The final layer – the operational layer, is the data stewards Council and it’s where you find your subject matter experts, the people that are responsible for supporting the data owners, and since these subject matter experts have a good grasp of the practical implications of changes or improvements, things that get trickled down from the other groups, they act as a kind of sense check or balance to timelines and project plans and technical implementations.

These framework groups are going to be supported by other roles, of course you will have a data governance centre of excellence, perhaps, you might not call it that, but you’ll have someone somewhere where there is a business sponsor with the role of championing and driving data governance for the firm and perhaps line managing a data governance lead, data governance manager or whatever they’re called, and it’s usual for that data governance lead to be the person who’s creating the data governance framework or managing, leading, coordinating the data governance framework.

Within this matrix, they act as the conductor for the orchestra of Framework Group members and line manager of any supporting roles that get created within that centre of excellence.

As the framework matures, the data stewards may need specialist support for an aspect of their responsibilities.

This executive or central data steward will become part of the Centre of Excellence and may or may not have responsibilities for specific data.

Things like country lists or office lists.

Things that don’t really belong to anyone else but don’t have another natural home, but everyone in the firm depends on.

It’s going to depend on the needs of your framework and of your firm, there’s no real template that will help you here.

And let’s not forget your data experts.

Roles within the framework matrix must be found for critical stakeholders.

People like your data protection officers, your enterprise architects, your IT security, their knowledge of your firm and their specialist data roles are invaluable to the success of your data governance framework and of your data governance roadmap, your data strategy.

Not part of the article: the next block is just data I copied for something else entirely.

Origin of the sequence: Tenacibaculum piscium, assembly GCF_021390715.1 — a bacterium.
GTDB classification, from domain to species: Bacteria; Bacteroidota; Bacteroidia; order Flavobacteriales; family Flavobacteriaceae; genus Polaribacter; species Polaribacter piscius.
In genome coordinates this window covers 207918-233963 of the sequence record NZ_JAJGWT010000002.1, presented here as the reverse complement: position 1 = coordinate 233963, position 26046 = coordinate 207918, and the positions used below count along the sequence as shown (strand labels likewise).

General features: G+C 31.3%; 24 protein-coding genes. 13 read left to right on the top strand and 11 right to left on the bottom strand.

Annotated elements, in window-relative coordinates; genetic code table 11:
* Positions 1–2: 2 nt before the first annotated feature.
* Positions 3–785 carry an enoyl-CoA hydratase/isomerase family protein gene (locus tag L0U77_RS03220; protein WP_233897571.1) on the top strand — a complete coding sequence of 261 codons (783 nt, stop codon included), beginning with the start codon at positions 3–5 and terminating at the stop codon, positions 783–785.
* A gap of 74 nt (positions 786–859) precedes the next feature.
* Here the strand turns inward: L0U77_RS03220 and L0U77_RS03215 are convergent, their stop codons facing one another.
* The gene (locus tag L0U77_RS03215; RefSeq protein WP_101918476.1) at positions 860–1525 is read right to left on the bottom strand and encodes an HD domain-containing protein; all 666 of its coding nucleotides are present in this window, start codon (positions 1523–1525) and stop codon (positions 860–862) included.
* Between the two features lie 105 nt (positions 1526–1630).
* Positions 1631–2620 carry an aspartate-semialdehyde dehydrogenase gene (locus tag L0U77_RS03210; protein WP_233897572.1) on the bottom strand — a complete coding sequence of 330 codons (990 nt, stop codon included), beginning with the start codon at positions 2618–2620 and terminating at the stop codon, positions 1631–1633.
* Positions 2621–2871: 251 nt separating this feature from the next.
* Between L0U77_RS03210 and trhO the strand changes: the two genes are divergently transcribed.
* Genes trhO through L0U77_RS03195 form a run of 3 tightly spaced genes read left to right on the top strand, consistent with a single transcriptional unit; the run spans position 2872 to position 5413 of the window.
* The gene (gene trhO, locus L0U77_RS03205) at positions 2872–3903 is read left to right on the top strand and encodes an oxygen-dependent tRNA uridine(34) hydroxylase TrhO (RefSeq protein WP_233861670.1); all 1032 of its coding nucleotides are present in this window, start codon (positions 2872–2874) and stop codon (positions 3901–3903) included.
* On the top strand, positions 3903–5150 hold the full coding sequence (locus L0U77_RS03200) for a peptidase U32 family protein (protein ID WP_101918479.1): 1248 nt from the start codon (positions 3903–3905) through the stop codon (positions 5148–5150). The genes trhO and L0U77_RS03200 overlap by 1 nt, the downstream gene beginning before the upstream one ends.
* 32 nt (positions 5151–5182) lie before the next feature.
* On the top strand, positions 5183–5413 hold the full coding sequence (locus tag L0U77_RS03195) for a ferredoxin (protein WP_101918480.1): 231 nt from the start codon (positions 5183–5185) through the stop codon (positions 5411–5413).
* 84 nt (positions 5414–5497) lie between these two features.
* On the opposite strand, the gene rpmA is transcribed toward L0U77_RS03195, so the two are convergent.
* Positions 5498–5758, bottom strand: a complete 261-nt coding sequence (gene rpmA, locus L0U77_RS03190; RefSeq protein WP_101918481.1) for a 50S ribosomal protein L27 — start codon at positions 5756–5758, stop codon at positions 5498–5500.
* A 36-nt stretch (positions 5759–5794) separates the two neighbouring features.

They might be appointed as advisors to one of the groups.

They might have a supporting role within the centre of excellence.

But like any other framework member, you need to document what that you expect them to do.

Make sure they’re clear in their participation.

You don’t want confusion about their role, accountabilities and responsibilities within your data governance context as distinct to their day-to-day jobs.

Like most areas of law firms, the data governance framework is a matrix.

When you’re thinking about creating one, the first step is to use your data governance vision and objectives, your strategy, to create clear goals for your data governance framework.

What do you want them to produce? What do you want them to manage? What do you want them to think about? What do you want them to do? Remember, this framework is the operational mechanism that enables and supports behavioural change for your data management.

Members of your framework groups need to understand these changes.

Think about what you want them to improve, what you want them to create.

Do you want them to develop a business glossary? Data dictionaries? Best practices? Standards? templates?

You might also think about what needs to be done differently or isn’t being done at all.

Documenting each group accountabilities and responsibilities helps you create a profile of the ideal group member.

You can test the profiles by ensuring that all of your key stakeholders fit into your framework groups.

Finally, you need to spend an equal amount of time designing an operating model for your framework.

You’ll need to set this out both in your framework design documentation and in the terms of reference document for each group.

Designing an operating model means thinking about the logistics, the procedures, the communications.

When will people meet? How will people meet? Where will those meeting minutes be stored? Will you have meeting minutes at? For example.

Remember that a data governance framework provides an operational context to a culture change by being the mechanism for controlling and leading data governance activities.

Use the data vision and objectives to set out what you want the framework to do, who will be involved, and how it will get done.

This plan should include the framework groups interactions with the data governance centre of excellence and other vital data roles that the firm already has.

Next time we’ll begin at the beginning by answering the question: “What is a data governance policy?”